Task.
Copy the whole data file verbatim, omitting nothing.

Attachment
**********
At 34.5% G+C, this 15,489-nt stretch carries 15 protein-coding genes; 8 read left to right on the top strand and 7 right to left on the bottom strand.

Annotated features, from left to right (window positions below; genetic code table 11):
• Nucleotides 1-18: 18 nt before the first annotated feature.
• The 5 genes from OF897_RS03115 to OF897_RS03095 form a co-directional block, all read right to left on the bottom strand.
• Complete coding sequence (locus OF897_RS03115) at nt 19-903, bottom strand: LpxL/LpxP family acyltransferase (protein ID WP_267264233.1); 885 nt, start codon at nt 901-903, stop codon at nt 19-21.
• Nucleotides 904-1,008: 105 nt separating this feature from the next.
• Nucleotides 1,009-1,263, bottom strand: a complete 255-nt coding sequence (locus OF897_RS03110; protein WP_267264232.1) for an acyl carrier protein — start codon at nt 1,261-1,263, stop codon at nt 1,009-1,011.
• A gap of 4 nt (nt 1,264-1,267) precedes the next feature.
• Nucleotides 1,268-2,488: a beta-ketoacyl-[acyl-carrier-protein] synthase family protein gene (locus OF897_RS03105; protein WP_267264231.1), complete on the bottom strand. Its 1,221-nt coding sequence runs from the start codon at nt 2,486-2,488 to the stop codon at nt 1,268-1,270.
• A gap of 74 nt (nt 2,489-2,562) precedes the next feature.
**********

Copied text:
At 34.5% G+C, this 15,489-nt stretch carries 15 protein-coding genes; 8 read left to right on the top strand and 7 right to left on the bottom strand.

Annotated features, from left to right (window positions below; genetic code table 11):
• Nucleotides 1-18: 18 nt before the first annotated feature.
• The 5 genes from OF897_RS03115 to OF897_RS03095 form a co-directional block, all read right to left on the bottom strand.
• Complete coding sequence (locus OF897_RS03115) at nt 19-903, bottom strand: LpxL/LpxP family acyltransferase (protein ID WP_267264233.1); 885 nt, start codon at nt 901-903, stop codon at nt 19-21.
• Nucleotides 904-1,008: 105 nt separating this feature from the next.
• Nucleotides 1,009-1,263, bottom strand: a complete 255-nt coding sequence (locus OF897_RS03110; protein WP_267264232.1) for an acyl carrier protein — start codon at nt 1,261-1,263, stop codon at nt 1,009-1,011.
• A gap of 4 nt (nt 1,264-1,267) precedes the next feature.
• Nucleotides 1,268-2,488: a beta-ketoacyl-[acyl-carrier-protein] synthase family protein gene (locus OF897_RS03105; protein WP_267264231.1), complete on the bottom strand. Its 1,221-nt coding sequence runs from the start codon at nt 2,486-2,488 to the stop codon at nt 1,268-1,270.
• A gap of 74 nt (nt 2,489-2,562) precedes the next feature.